1. Construct a transaction description record containing participating institution identifier, account identifier, and transaction information.
2. Send the transaction description record to the Fraud Clearinghouse.
1. Enqueue the transaction description record for processing in first-in-first-out order with respect to other transactions involving the same accountholder.
2. Use the account identifier, to retrieve the internal identity identifier and account type indicator.
3. Read and lock the accountholder profile for the accountholder and perform a profile update the accountholder profile using the transaction information received. Then, unlock the accountholder profile.
4. Return the accountholder profile for the subject accountholder to the requesting participating institution.
1. Receive and use the accountholder profile for better fraud detection.
The registration server can share information about applications for credit and new account openings as well. The purpose of application information sharing is to examine applications in the name of a customer for consistency and changes. Also, residence addresses and telephone numbers in applications are checked against prior applications and especially applications reported to have been probable frauds.
The application sharing process returns status flags about the outcome of a search. Using a process similar to account registration, the registration server searches for matching records and returns one or several codes about what it has found.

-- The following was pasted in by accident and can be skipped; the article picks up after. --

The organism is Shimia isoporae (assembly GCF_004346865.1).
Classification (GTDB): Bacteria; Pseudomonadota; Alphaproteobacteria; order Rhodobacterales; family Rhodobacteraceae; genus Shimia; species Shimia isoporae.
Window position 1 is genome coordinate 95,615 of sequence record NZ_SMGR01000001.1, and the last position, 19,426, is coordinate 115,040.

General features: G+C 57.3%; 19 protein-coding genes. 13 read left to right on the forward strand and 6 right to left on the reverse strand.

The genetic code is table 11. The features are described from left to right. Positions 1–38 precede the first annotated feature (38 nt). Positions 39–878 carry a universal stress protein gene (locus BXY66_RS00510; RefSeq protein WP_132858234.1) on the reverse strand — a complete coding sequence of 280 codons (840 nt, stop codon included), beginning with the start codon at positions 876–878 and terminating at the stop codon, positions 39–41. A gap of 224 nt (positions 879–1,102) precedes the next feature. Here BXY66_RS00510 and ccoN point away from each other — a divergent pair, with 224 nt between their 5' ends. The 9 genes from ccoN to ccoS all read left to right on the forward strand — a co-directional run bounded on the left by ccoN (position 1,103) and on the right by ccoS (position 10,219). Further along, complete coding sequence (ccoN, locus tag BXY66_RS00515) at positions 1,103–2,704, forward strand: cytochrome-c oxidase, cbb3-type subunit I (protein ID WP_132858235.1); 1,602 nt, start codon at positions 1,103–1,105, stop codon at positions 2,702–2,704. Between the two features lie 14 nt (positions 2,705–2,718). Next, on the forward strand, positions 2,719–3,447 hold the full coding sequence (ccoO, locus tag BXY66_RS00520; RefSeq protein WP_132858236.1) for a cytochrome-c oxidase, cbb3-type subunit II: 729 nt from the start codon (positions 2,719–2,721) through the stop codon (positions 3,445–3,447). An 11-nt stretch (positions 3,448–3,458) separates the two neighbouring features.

The matching process reports on “exact,” “equivalent” and “near” matches on the entire identity record supplied. Matches are reported for the same and different names. Also, matches on other active and inactive customers are reported as well as matches on records previously involved in frauds.
From the response of the application sharing process, a participating institution might not be able to determine for certain if an identity is genuine, but it is able to determine if additional investigation and verification of the application is warranted. That determination is normally made by an automated system with yet another model used to assess the importance and implications of registration server responses.
There are a variety of other interactions between participants and the clearinghouse, including closing an account, unregistering an account created in error, breaking the association of accounts with a specific customer, removing account identifiers in the event of a security breech, reporting an account that either failed to ever make any payments or which is identified as a probable fraud, and a variety of housekeeping and maintenance transactions.
Account identifier—A unique identifier returned by the Registration Server to a registering participating institution to identify an account.
Account type indicator—Uniquely identifies the type of an account being registered.
Accountholder—An individual, household, business, or other organization which obtains and uses a financial services or trade account with a participating institution.
Accountholder profile—A dense mathematical representation of the current, recent, and/or past behavior of the accounts held by the subject accountholder.
Fraud Clearinghouse—A server accessible throughout its market area providing participating institutions the ability to share information about the behavior of individual account holders for the purpose of protecting against fraud.
Internal identity identifier—A unique identifier created by the registration server and used by the fraud clearinghouse to identify an individual accountholder. The internal identity identifier is never distributed outside the registration server and fraud clearinghouse in certain implementations.